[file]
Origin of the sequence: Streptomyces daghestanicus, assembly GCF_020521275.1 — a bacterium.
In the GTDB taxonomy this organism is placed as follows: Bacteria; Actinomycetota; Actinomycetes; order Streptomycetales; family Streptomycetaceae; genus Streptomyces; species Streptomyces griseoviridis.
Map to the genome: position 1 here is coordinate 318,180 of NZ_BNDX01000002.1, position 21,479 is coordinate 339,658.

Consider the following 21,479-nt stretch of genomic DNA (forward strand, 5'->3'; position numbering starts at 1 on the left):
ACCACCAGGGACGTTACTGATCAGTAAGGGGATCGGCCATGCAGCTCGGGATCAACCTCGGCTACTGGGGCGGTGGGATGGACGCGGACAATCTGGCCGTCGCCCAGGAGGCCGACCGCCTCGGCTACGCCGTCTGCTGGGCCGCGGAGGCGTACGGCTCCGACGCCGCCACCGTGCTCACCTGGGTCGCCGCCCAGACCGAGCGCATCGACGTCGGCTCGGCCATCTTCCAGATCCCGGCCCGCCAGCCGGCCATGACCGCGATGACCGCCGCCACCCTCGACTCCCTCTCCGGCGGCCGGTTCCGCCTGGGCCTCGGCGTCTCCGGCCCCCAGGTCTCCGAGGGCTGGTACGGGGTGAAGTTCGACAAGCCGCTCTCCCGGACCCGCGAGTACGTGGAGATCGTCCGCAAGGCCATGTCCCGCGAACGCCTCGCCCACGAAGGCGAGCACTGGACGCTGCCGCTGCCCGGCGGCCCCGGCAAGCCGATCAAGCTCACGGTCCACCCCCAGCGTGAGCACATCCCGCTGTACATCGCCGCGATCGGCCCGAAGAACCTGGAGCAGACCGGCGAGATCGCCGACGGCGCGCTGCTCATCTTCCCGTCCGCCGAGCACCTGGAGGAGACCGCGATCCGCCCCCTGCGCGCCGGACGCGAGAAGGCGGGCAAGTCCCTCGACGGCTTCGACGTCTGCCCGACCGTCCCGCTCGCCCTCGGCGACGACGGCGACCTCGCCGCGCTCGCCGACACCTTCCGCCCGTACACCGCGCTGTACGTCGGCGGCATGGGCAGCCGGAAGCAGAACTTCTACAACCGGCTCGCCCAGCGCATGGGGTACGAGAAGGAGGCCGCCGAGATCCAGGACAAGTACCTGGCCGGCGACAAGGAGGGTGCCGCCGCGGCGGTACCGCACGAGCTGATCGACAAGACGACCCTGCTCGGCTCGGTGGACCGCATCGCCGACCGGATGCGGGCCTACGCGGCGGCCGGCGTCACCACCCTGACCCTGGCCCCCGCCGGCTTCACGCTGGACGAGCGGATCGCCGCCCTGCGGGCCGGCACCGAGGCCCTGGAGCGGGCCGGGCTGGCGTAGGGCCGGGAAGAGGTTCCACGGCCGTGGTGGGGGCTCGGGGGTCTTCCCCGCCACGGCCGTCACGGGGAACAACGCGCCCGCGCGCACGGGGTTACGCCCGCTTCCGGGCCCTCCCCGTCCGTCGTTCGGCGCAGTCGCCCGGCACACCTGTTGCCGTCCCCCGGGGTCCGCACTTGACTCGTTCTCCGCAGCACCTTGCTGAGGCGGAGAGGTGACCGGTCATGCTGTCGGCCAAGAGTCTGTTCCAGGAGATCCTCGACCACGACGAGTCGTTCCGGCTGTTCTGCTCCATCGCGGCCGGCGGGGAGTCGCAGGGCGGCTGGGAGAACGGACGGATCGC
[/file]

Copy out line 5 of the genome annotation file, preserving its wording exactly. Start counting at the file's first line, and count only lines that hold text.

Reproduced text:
ACCACCAGGGACGTTACTGATCAGTAAGGGGATCGGCCATGCAGCTCGGGATCAACCTCGGCTACTGGGGCGGTGGGATGGACGCGGACAATCTGGCCGTCGCCCAGGAGGCCGACCGCCTCGGCTACGCCGTCTGCTGGGCCGCGGAGGCGTACGGCTCCGACGCCGCCACCGTGCTCACCTGGGTCGCCGCCCAGACCGAGCGCATCGACGTCGGCTCGGCCATCTTCCAGATCCCGGCCCGCCAGCCGGCCATGACCGCGATGACCGCCGCCACCCTCGACTCCCTCTCCGGCGGCCGGTTCCGCCTGGGCCTCGGCGTCTCCGGCCCCCAGGTCTCCGAGGGCTGGTACGGGGTGAAGTTCGACAAGCCGCTCTCCCGGACCCGCGAGTACGTGGAGATCGTCCGCAAGGCCATGTCCCGCGAACGCCTCGCCCACGAAGGCGAGCACTGGACGCTGCCGCTGCCCGGCGGCCCCGGCAAGCCGATCAAGCTCACGGTCCACCCCCAGCGTGAGCACATCCCGCTGTACATCGCCGCGATCGGCCCGAAGAACCTGGAGCAGACCGGCGAGATCGCCGACGGCGCGCTGCTCATCTTCCCGTCCGCCGAGCACCTGGAGGAGACCGCGATCCGCCCCCTGCGCGCCGGACGCGAGAAGGCGGGCAAGTCCCTCGACGGCTTCGACGTCTGCCCGACCGTCCCGCTCGCCCTCGGCGACGACGGCGACCTCGCCGCGCTCGCCGACACCTTCCGCCCGTACACCGCGCTGTACGTCGGCGGCATGGGCAGCCGGAAGCAGAACTTCTACAACCGGCTCGCCCAGCGCATGGGGTACGAGAAGGAGGCCGCCGAGATCCAGGACAAGTACCTGGCCGGCGACAAGGAGGGTGCCGCCGCGGCGGTACCGCACGAGCTGATCGACAAGACGACCCTGCTCGGCTCGGTGGACCGCATCGCCGACCGGATGCGGGCCTACGCGGCGGCCGGCGTCACCACCCTGACCCTGGCCCCCGCCGGCTTCACGCTGGACGAGCGGATCGCCGCCCTGCGGGCCGGCACCGAGGCCCTGGAGCGGGCCGGGCTGGCGTAGGGCCGGGAAGAGGTTCCACGGCCGTGGTGGGGGCTCGGGGGTCTTCCCCGCCACGGCCGTCACGGGGAACAACGCGCCCGCGCGCACGGGGTTACGCCCGCTTCCGGGCCCTCCCCGTCCGTCGTTCGGCGCAGTCGCCCGGCACACCTGTTGCCGTCCCCCGGGGTCCGCACTTGACTCGTTCTCCGCAGCACCTTGCTGAGGCGGAGAGGTGACCGGTCATGCTGTCGGCCAAGAGTCTGTTCCAGGAGATCCTCGACCACGACGAGTCGTTCCGGCTGTTCTGCTCCATCGCGGCCGGCGGGGAGTCGCAGGGCGGCTGGGAGAACGGACGGATCGC